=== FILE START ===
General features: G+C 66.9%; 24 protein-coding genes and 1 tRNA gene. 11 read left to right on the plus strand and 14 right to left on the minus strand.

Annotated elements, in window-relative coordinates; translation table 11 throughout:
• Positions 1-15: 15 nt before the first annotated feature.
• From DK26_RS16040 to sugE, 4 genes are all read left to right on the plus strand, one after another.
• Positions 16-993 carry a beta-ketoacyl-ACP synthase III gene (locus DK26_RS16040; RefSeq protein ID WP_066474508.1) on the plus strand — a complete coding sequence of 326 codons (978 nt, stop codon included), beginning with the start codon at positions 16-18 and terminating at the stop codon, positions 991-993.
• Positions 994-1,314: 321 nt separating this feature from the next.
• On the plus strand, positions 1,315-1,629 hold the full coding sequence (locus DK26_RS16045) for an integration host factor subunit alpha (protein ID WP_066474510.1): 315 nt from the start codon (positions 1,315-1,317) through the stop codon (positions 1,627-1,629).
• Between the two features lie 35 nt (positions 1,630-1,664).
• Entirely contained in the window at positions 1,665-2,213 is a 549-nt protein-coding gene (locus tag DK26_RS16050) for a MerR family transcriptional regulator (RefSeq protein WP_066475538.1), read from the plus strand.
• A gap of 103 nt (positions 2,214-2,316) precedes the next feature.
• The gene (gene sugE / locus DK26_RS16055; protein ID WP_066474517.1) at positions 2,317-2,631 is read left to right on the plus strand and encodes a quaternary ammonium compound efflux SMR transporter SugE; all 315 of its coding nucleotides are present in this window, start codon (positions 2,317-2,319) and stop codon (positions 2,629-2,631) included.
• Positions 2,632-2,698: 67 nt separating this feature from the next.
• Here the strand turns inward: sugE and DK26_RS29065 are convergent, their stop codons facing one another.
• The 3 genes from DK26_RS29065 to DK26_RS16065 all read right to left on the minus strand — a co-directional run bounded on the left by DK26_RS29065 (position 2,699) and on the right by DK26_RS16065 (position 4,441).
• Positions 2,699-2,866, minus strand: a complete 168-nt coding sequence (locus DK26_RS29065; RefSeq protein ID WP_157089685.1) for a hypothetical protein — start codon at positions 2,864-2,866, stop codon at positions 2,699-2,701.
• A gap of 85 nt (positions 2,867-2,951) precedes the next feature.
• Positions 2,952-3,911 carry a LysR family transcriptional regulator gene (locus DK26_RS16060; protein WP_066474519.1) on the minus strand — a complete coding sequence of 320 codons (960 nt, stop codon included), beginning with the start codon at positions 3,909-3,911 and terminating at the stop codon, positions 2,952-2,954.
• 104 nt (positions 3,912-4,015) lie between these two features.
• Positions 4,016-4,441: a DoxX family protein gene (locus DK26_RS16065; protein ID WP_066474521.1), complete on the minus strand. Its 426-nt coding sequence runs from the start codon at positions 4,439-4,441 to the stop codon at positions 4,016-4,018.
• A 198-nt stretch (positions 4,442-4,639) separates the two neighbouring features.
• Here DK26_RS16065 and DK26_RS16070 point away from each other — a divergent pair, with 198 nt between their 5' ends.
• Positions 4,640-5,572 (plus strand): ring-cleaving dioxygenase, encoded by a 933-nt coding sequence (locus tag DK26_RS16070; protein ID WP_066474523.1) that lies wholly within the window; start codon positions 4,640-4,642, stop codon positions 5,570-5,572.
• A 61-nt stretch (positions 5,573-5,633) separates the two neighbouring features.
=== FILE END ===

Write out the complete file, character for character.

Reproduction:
General features: G+C 66.9%; 24 protein-coding genes and 1 tRNA gene. 11 read left to right on the plus strand and 14 right to left on the minus strand.

Annotated elements, in window-relative coordinates; translation table 11 throughout:
• Positions 1-15: 15 nt before the first annotated feature.
• From DK26_RS16040 to sugE, 4 genes are all read left to right on the plus strand, one after another.
• Positions 16-993 carry a beta-ketoacyl-ACP synthase III gene (locus DK26_RS16040; RefSeq protein ID WP_066474508.1) on the plus strand — a complete coding sequence of 326 codons (978 nt, stop codon included), beginning with the start codon at positions 16-18 and terminating at the stop codon, positions 991-993.
• Positions 994-1,314: 321 nt separating this feature from the next.
• On the plus strand, positions 1,315-1,629 hold the full coding sequence (locus DK26_RS16045) for an integration host factor subunit alpha (protein ID WP_066474510.1): 315 nt from the start codon (positions 1,315-1,317) through the stop codon (positions 1,627-1,629).
• Between the two features lie 35 nt (positions 1,630-1,664).
• Entirely contained in the window at positions 1,665-2,213 is a 549-nt protein-coding gene (locus tag DK26_RS16050) for a MerR family transcriptional regulator (RefSeq protein WP_066475538.1), read from the plus strand.
• A gap of 103 nt (positions 2,214-2,316) precedes the next feature.
• The gene (gene sugE / locus DK26_RS16055; protein ID WP_066474517.1) at positions 2,317-2,631 is read left to right on the plus strand and encodes a quaternary ammonium compound efflux SMR transporter SugE; all 315 of its coding nucleotides are present in this window, start codon (positions 2,317-2,319) and stop codon (positions 2,629-2,631) included.
• Positions 2,632-2,698: 67 nt separating this feature from the next.
• Here the strand turns inward: sugE and DK26_RS29065 are convergent, their stop codons facing one another.
• The 3 genes from DK26_RS29065 to DK26_RS16065 all read right to left on the minus strand — a co-directional run bounded on the left by DK26_RS29065 (position 2,699) and on the right by DK26_RS16065 (position 4,441).
• Positions 2,699-2,866, minus strand: a complete 168-nt coding sequence (locus DK26_RS29065; RefSeq protein ID WP_157089685.1) for a hypothetical protein — start codon at positions 2,864-2,866, stop codon at positions 2,699-2,701.
• A gap of 85 nt (positions 2,867-2,951) precedes the next feature.
• Positions 2,952-3,911 carry a LysR family transcriptional regulator gene (locus DK26_RS16060; protein WP_066474519.1) on the minus strand — a complete coding sequence of 320 codons (960 nt, stop codon included), beginning with the start codon at positions 3,909-3,911 and terminating at the stop codon, positions 2,952-2,954.
• 104 nt (positions 3,912-4,015) lie between these two features.
• Positions 4,016-4,441: a DoxX family protein gene (locus DK26_RS16065; protein ID WP_066474521.1), complete on the minus strand. Its 426-nt coding sequence runs from the start codon at positions 4,439-4,441 to the stop codon at positions 4,016-4,018.
• A 198-nt stretch (positions 4,442-4,639) separates the two neighbouring features.
• Here DK26_RS16065 and DK26_RS16070 point away from each other — a divergent pair, with 198 nt between their 5' ends.
• Positions 4,640-5,572 (plus strand): ring-cleaving dioxygenase, encoded by a 933-nt coding sequence (locus tag DK26_RS16070; protein ID WP_066474523.1) that lies wholly within the window; start codon positions 4,640-4,642, stop codon positions 5,570-5,572.
• A 61-nt stretch (positions 5,573-5,633) separates the two neighbouring features.